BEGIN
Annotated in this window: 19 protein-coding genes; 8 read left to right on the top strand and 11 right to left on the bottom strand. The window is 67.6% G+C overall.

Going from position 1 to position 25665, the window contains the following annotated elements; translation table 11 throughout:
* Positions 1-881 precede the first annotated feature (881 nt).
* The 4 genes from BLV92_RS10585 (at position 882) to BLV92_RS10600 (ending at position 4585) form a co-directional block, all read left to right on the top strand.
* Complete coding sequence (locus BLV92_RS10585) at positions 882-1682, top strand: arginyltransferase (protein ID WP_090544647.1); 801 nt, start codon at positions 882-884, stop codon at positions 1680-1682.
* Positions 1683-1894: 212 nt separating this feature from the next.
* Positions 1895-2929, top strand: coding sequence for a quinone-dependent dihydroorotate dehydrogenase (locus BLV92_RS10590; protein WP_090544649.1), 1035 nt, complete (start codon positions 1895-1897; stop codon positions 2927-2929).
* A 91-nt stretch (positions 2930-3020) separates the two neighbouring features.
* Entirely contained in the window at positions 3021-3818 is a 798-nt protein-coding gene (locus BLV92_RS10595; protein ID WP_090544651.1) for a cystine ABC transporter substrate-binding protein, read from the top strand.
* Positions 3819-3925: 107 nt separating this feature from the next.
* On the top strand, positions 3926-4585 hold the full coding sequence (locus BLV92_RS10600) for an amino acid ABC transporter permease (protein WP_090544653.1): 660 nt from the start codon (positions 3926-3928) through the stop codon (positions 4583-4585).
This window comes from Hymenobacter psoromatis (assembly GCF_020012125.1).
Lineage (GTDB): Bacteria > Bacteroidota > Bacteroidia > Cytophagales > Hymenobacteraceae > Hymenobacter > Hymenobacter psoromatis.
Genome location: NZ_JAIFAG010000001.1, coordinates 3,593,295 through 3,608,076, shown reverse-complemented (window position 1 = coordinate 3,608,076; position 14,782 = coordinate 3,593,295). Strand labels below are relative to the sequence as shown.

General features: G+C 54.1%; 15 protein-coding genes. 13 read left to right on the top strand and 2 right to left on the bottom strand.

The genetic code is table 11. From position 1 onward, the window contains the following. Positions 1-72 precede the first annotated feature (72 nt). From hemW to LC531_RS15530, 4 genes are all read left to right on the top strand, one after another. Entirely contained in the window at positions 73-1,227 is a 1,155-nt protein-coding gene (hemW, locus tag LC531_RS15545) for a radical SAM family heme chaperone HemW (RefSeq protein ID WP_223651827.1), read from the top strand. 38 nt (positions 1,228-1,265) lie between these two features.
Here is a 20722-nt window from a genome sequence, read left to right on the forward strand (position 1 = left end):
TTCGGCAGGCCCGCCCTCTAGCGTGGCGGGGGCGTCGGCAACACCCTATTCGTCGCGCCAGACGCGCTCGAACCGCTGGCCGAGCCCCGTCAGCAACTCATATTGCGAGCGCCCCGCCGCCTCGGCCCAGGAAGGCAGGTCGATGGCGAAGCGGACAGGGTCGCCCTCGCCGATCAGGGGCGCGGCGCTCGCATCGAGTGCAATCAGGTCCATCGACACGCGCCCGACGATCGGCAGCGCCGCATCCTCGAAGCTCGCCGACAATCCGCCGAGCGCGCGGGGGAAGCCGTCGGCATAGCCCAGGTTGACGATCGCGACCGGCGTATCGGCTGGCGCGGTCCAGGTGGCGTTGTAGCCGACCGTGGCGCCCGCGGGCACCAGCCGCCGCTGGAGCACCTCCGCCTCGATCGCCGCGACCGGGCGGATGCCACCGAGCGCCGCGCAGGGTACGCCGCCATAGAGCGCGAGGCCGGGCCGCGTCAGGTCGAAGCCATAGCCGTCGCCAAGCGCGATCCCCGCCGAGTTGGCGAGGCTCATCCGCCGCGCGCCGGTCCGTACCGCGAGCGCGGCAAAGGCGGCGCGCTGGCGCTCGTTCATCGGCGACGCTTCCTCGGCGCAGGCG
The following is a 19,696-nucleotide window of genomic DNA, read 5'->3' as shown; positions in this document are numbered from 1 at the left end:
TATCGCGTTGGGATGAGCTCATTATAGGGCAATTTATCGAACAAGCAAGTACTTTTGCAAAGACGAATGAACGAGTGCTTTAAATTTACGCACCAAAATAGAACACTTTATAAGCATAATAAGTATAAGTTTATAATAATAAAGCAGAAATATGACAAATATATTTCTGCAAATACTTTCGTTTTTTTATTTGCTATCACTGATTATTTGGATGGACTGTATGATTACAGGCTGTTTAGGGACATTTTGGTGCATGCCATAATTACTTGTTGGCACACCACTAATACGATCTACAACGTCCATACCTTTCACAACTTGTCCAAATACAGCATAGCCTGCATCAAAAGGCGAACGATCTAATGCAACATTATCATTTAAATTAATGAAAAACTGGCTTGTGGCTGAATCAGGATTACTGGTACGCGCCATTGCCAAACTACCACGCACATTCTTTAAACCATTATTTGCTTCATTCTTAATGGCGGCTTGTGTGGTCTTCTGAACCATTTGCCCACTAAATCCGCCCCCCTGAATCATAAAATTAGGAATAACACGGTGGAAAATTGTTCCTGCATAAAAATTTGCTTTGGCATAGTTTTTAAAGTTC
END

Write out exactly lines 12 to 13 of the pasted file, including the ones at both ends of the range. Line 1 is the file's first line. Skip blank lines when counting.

This window comes from Hymenobacter psoromatis (assembly GCF_020012125.1).
Lineage (GTDB): Bacteria > Bacteroidota > Bacteroidia > Cytophagales > Hymenobacteraceae > Hymenobacter > Hymenobacter psoromatis.